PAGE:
Dalmatia, a historic region of Croatia, is today peopled by three distinct groups. The ‘Fetivi’ occupy the urban coastal cities, the old towns and historic attractions clear descendants of a heavy Italian and classical Roman heritage, while the further inland you venture the more you encounter the influence of the Turkish Ottoman Empire and its descendants, the Vlaji. The largest city in Dalmatia, the city of Split, stands testament to the influence of the Roman empire, built as it was around the Palace of the Emperor Diocletian, and historical hubs such as the city of Dubrovnic offer a wealth of cultural intrigue.
From Dubrovnic you can catch a ferry to the island of Korcula, which many describe as ‘Dubrovnic on a smaller scale’. It is as rich in history but less populated a true idyll away from the tat of tourism and bustle of the crowds.
Legend has it that the Trojan hero Antenor founded the island in the 12th century, but Dalmatia’s Roman roots reach as far back as the 4th. Tradition has it that Marco Polo was born here, and today it has a population of 16,000 spread over a dozen beautiful towns and villages. The Marco Polo Museum and his birth house are two must-see attractions, together with the medieval Old Town and more of Dalmatia’s walls and towers.
The City of Dubrovnic
For those with a taste for the historical, the city of Dubrovnic in Southern Dalmatia is an ideal starting point. History is the main attraction here, and the city serves up a vibrant slice of yesteryear (yestermillenium, truth be told). Here, attractions such as the Ancient City Walls garner the highest rankings on sites like TripAdvisor, where annual holiday insurance exists only to further one’s sense of adventure.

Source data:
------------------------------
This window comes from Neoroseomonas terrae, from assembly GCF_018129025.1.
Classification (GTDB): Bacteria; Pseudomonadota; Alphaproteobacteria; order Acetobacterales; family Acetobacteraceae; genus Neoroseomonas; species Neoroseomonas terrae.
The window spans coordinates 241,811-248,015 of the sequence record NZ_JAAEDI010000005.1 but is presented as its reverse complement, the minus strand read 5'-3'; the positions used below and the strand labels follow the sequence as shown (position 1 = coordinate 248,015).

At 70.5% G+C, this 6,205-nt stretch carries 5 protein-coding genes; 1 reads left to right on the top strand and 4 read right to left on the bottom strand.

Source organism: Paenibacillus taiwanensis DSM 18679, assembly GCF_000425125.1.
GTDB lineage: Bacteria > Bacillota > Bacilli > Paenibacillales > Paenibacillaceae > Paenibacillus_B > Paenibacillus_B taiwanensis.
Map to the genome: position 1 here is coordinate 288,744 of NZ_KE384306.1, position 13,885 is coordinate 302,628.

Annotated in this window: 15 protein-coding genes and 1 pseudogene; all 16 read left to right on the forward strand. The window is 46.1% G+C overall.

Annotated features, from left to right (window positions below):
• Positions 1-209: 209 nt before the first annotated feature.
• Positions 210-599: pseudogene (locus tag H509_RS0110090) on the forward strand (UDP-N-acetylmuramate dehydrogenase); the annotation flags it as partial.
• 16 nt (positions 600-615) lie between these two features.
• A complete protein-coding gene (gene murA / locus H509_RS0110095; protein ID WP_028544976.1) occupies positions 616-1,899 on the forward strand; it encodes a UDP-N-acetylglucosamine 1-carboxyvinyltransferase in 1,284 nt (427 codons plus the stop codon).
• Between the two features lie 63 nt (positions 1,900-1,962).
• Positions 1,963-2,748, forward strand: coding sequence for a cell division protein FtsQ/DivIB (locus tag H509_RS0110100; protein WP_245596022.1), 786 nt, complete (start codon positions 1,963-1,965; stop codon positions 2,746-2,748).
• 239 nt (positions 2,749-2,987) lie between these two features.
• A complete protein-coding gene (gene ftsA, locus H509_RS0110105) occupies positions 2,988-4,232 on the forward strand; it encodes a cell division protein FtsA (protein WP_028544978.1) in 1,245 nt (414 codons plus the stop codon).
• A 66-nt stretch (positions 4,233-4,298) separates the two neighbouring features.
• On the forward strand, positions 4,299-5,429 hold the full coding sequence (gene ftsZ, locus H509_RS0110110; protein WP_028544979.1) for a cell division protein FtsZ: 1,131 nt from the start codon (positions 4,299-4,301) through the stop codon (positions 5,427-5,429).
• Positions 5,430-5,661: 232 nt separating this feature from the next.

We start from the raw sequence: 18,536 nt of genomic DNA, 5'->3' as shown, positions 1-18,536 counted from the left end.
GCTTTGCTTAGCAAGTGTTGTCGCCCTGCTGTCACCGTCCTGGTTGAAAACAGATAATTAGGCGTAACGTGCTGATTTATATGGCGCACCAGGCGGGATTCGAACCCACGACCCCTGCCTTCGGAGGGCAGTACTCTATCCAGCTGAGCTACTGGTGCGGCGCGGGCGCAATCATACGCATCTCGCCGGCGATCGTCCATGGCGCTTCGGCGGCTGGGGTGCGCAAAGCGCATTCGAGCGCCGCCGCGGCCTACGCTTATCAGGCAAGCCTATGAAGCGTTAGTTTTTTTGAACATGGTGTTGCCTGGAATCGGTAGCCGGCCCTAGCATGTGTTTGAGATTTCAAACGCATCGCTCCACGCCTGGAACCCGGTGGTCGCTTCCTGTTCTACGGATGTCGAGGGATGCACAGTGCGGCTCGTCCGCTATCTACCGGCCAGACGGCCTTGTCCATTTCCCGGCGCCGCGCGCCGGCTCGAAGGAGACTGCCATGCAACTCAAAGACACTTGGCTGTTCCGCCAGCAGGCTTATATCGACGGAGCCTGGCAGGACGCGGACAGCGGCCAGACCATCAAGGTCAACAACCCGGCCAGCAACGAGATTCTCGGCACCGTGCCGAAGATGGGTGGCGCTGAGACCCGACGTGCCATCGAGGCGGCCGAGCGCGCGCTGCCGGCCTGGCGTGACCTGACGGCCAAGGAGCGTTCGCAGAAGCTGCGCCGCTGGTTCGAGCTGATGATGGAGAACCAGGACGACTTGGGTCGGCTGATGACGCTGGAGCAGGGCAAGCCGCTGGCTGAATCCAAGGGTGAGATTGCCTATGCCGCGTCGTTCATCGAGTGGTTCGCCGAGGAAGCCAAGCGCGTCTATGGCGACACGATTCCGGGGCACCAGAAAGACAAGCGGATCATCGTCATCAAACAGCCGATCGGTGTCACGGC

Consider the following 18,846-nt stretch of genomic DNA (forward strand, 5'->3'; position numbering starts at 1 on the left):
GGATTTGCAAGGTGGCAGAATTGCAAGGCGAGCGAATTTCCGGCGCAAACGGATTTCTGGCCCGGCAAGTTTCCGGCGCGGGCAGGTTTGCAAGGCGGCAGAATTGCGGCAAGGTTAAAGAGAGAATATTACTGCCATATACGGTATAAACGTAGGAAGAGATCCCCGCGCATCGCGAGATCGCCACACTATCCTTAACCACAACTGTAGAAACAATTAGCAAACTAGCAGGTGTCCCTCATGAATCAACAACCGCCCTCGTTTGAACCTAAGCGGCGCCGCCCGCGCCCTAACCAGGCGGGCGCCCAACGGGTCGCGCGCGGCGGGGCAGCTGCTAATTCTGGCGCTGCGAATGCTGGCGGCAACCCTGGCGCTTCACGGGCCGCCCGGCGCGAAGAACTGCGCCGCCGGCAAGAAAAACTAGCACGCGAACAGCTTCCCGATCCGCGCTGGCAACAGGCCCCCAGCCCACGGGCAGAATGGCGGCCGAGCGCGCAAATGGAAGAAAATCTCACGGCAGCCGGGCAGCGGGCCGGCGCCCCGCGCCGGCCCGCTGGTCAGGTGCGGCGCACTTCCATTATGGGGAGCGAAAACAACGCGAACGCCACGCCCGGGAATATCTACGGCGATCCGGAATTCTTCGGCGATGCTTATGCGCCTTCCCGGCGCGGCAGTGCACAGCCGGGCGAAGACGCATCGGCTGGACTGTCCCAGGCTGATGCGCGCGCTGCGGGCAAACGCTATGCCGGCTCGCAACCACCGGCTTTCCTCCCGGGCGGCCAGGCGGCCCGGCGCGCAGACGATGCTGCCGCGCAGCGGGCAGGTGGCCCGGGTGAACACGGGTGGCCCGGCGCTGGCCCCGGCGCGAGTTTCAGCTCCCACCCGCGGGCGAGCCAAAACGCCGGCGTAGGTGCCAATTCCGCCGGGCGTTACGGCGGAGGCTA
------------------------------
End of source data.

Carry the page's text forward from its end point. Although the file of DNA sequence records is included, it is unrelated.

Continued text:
The Onorphian Fountain by the Church of St. Salvation, Sponza Palace, and the marbled Placa Thoroughfare – the city’s main street, pedestrianised and illuminated by charming octagonal wall lamps – represent only a glimmer of the town’s rich heritage. Take a ride on the Dubrovnic Cable Car to truly enjoy a panoramic view of the city, with all its historical highlights. Dubrovnic has the charm of a walled city infused with the pleasure of amenities such as near-by beaches. Many describe it as simply ‘magical’, a wonder of faithfully preserved origins, an ancient town speckled with eight museums and more winding old-stone side streets that you could do justice in a single trip.
Diocletian’s Palace, Split
Dalmatia’s heritage is unmistakably Italian, with many Roman monuments scattered throughout its cities. The influence of the Italians only grew with the Renaissance, and today its architecture is characterised by Venetian flourishes. Diocletian’s Palace is perhaps Dalmatia’s most forward expression of its Roman past, and a stunningly well-preserved site.
There are so many historical attractions in Dalmatia that it would take at least one book to list them all. This inimitable region of Croatia has preserved not only the sites but the magic of those times, and to walk the streets of its towns and fishing villages is to enjoy the views, monuments, even some of the smells of its still present lineage.